Tips for Drafting and Negotiating Livestock Production Contracts

Vertical integration in meat production has helped drive the expansion of contract production in livestock and poultry. There are two ways this usually happens: (1) a company starts out as a supplier and later expands into production through facility ownership or production contracts; or (2) a processor or marketer expands into the production business. In any event, vertical integration has created significant opportunities for growers to raise pigs, turkeys, chickens, and other livestock for another entity, thereby sharing the risk and focusing energies on one phase of the livestock cycle.

Livestock production contracts are similar to crop production contracts, but with a few key differences. The contract does not involve the sale of traditional commodities (corn, beans). Instead, the grower usually provides the land, facilities, and labor to raise livestock, in accordance with management requirements from the contractor. The contractor provides the animals, vaccines, and transportation. The grower is compensated based on animal weight, number of young weaned, or another metric, and may receive bonuses for exceptional production. Some contracts include deductions for above-average mortalities.


The term periods of livestock production contracts range from the short (one flock of broilers) to long (ten years of farrow-to-wean swine production). The term will depend on the parties. Because livestock production requires barns, land, and other capital investments, some growers want long-term agreements. Most production contracts provide that the contractor will inspect the facility and provide guidance regarding the management of the livestock. With the recent movement toward cage-free eggs, some contractors require compliance with the United Egg Producer certification program, which includes reports and audits. Likewise, some livestock producers are focusing on “all natural” or “antibiotic free” animals and will require compliance with a specialized growing program. These terms should be spelled out in the production contract or incorporated by attachment and reference. The production contract should indicate who is responsible for manure management and dead animals (usually the grower). It should describe the specific facility at which the grower will raise the livestock. Often the only livestock allowed at a grower’s farm under contract with a contractor is the livestock being raised for the contractor.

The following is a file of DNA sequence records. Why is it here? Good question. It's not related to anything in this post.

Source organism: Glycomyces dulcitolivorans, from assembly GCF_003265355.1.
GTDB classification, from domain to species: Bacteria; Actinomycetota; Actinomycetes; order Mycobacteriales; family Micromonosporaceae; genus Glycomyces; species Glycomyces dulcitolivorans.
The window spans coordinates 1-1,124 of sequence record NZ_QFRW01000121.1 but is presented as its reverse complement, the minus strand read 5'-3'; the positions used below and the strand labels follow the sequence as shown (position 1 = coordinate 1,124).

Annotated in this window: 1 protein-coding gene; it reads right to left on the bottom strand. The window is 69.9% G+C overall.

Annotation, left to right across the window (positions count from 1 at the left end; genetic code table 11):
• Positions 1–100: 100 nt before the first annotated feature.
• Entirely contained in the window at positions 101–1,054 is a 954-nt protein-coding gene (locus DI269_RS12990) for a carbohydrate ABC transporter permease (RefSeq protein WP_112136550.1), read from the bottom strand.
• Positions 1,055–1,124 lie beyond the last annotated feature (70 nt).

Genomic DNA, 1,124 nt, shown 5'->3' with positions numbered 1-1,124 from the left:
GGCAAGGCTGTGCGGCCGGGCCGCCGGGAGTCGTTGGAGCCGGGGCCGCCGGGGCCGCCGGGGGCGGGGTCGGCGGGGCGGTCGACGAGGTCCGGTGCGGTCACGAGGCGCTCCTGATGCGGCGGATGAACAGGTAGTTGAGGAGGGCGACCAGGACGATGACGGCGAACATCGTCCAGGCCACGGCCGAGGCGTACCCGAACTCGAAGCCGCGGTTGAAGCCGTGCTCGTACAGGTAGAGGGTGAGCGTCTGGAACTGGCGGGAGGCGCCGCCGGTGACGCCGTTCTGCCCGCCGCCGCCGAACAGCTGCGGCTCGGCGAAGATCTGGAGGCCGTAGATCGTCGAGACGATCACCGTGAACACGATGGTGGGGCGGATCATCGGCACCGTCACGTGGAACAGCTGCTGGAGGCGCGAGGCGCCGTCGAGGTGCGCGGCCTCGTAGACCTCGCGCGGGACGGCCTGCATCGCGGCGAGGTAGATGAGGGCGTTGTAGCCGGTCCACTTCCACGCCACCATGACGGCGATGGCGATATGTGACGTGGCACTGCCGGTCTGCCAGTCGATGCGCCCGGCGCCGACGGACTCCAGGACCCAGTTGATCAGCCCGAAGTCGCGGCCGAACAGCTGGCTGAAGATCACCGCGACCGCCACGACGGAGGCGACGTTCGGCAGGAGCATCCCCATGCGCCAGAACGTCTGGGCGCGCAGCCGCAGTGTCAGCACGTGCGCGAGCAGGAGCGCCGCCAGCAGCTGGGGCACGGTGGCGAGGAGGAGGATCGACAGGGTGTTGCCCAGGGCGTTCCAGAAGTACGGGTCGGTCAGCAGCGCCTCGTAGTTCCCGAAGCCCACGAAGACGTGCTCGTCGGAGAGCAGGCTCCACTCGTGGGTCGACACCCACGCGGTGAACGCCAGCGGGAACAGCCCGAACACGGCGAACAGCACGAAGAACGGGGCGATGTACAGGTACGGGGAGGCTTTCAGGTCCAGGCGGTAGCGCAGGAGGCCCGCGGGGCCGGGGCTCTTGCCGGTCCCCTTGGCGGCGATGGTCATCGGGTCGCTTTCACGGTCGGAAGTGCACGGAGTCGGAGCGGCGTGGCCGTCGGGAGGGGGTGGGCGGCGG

Numerous local, state, and/or federal statutes may require additional language to be inserted in livestock production contracts. Depending on the livestock involved, disclosures regarding potential additional capital investments, the parties’ right to cancel, and designated contract dispute resolution should be prominently displayed on the contract. For example, the Packers and Stockyards Act specifically regulates swine finishing contracts. See 7 U.S.C. §§ 181 to 229c. The Grain Inspection, Packers and Stockyards Administration (“GIPSA”) imposes additional requirements on certain contracts. Check with your attorney to see if you need to include any of this statutory language.